fixing c++ with epochs

by Vittorio Romeo

From the article:

Imagine that you have been designing a programming language for over 30 years and that it gradually became widely used across the globe. Some of the decisions you made at the beginning were excellent and contributed to the success of your project. Some others, however, were not the best: over the years you and your users realized that the world would have been a better place if those choices you made eons ago were slightly different. [...]

What if I told you that I could fix all of your problems? Even better, what if I told you that backward-compatibility will never be broken and that migration to newer versions of your language could be automated?

CppCon 2018: Applied Best Practices--Jason Turner

We’re in the final countdown to this year’s CppCon, which starts on September 16. To whet your appetite for this year’s conference, here’s another of the top-rated talks from last year. Enjoy – and register today for CppCon 2019!

Applied Best Practices

by Jason Turner

Summary of the talk:

What happens when we start a project from scratch and try to apply all of the best practices? How well do constexpr, noexcept, [[nodiscard]] and other features interact with each other? Is it possible to apply all of the best practices at once, or will they conflict with each other? We will explore current best practices and examine their impact on compile time, runtime and testing. We'll also see some of the unexpected effects that result when best practices are applied to a new project.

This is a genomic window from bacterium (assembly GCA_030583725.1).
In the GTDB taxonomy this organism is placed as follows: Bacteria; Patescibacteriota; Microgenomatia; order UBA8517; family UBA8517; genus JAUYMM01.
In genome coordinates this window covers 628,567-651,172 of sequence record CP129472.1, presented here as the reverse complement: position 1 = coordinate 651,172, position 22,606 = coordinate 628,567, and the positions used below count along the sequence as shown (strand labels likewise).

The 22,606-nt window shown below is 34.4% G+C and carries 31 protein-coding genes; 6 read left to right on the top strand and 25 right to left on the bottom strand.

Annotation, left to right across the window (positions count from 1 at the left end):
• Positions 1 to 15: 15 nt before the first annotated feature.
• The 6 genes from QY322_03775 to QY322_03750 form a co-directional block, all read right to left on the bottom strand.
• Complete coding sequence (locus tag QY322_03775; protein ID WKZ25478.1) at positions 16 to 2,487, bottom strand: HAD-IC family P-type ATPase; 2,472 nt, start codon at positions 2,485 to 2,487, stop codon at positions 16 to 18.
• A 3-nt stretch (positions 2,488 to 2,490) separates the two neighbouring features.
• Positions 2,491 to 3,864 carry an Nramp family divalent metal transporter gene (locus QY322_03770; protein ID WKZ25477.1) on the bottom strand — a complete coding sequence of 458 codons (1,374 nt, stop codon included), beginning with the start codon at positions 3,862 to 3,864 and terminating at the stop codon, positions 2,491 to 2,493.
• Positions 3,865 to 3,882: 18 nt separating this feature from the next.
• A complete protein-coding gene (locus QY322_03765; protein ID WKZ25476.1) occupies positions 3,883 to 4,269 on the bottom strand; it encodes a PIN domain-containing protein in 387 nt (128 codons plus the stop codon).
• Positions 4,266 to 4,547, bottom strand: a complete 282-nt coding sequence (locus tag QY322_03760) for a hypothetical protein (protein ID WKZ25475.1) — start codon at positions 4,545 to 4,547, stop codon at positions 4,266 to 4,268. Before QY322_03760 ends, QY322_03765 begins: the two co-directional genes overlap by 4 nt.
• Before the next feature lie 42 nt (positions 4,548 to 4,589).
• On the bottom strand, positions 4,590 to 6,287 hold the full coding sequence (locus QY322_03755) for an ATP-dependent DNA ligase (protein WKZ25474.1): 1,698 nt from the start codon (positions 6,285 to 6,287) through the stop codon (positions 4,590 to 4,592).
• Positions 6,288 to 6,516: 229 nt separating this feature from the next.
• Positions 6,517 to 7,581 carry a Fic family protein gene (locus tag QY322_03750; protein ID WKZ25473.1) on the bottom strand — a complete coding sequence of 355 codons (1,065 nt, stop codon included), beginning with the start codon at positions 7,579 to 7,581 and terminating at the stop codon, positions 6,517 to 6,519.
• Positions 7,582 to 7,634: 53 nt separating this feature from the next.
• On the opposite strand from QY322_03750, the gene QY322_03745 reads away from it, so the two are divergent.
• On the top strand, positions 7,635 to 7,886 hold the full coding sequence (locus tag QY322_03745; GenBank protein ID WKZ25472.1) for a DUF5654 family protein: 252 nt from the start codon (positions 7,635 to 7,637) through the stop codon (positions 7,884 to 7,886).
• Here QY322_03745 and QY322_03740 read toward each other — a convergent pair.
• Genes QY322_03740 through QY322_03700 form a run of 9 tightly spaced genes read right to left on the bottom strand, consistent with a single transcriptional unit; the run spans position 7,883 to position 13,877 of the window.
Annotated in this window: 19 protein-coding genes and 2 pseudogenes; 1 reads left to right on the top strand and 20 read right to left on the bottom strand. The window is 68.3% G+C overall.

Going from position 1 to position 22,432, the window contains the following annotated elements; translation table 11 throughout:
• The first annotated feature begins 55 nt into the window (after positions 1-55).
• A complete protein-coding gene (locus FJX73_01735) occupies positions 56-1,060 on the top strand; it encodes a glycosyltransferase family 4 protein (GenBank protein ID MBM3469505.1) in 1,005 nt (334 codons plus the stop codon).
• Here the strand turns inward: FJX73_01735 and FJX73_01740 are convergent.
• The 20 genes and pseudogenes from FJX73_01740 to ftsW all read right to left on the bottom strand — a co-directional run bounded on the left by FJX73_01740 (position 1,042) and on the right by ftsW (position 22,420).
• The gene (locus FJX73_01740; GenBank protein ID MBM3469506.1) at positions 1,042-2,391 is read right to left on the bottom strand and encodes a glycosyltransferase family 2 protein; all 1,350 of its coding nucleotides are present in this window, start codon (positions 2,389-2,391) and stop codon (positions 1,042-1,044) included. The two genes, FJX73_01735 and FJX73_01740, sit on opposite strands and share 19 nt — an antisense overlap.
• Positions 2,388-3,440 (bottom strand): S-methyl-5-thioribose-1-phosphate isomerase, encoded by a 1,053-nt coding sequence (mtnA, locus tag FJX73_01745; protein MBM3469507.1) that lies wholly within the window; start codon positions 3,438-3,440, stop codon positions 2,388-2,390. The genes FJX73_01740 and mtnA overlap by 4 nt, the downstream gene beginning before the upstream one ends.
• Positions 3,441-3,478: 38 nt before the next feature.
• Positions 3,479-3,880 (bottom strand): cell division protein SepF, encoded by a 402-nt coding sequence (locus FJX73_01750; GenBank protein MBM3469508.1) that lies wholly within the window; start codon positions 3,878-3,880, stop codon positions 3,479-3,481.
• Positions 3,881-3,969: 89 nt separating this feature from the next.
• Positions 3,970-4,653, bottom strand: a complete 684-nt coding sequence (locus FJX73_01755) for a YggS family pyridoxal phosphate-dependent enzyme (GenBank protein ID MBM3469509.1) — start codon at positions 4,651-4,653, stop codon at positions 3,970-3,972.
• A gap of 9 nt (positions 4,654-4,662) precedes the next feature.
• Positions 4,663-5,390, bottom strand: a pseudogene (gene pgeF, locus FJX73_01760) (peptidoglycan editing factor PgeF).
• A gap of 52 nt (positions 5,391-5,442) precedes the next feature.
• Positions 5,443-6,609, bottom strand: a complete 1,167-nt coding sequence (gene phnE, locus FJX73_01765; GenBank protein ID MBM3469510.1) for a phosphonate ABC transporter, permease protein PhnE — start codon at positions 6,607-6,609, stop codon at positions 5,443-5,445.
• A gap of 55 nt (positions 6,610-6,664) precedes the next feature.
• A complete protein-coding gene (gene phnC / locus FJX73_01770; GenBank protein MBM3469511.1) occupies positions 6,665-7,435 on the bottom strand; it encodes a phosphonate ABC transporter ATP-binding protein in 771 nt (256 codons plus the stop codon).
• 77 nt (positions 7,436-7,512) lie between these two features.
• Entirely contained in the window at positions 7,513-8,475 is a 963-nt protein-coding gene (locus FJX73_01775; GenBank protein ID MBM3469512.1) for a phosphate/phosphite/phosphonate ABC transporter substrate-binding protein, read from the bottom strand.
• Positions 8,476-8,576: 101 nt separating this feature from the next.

Sourcetrail 2019.3 released -- Eberhard Gräther

Sourcetrail is a cross-platform Visual Source Explorer based on LLVM/Clang

<img alt="" data-cke-saved-src="https://www.sourcetrail.com/blog/images/release_2019_3/composition_trail.png" src="https://www.sourcetrail.com/blog/images/release_2019_3/composition_trail.png" 2638px;="" height:="" 1634px;"="" style="height: 142px; width: 230px; float: right;">

Sourcetrail 2019.3 released

by Eberhard Gräther

From the article:

The Sourcetrail 2019.3 release introduces the new Custom Trail dialog to query and display connections between any two symbols. Additionally, the new release brings Precompiled Header (PCH) Support for C and C++ projects to speed up the indexing step.

CppCon 2018: Simplicity: Not Just For Beginners--Kate Gregory

We’re in the final countdown to this year’s CppCon, which starts on September 16. To whet your appetite for this year’s conference, here’s another of the top-rated talks from last year. Enjoy – and register today for CppCon 2019!

Simplicity: Not Just For Beginners

by Kate Gregory

Summary of the talk:

Many people say that simple code is better code, but fewer put it into practice. In this talk I’ll spend a little time on why simpler is better, and why we resist simplicity. Then I’ll provide some specific approaches that are likely to make your code simpler, and discuss what you need to know and do in order to consistently write simpler code and reap the benefits of that simplicity.

CppCon 2018: The Bits Between the Bits: How We Get to main()--Matt Godbolt

We’re in the final countdown to this year’s CppCon, which starts on September 16. To whet your appetite for this year’s conference, here’s another of the top-rated talks from last year. Enjoy – and register today for CppCon 2019!

The Bits Between the Bits: How We Get to main()

by Matt Godbolt

Summary of the talk:

When you run your C++ code, have you ever considered how the linker, loader, operating system, C and C++ runtime all work so hard to get everything set up for you to start running your code in main()?

In this Linux-focused talk, Matt will talk about how the linker stitches together your code and how that fits in with dynamic linking. He'll touch on debugging issues with the loader, and how ODR violations can manifest themselves. Then he'll take a look at what's going on behind the scenes to get the C runtime up, and then the C++ runtime, along with all the global object constructors - showing more reasons why you shouldn't be using them!

By the end of the talk you should have an understanding of how a bundle of object files are brought together by the linker, along with the relevant runtimes, and then loaded and executed by the operating system.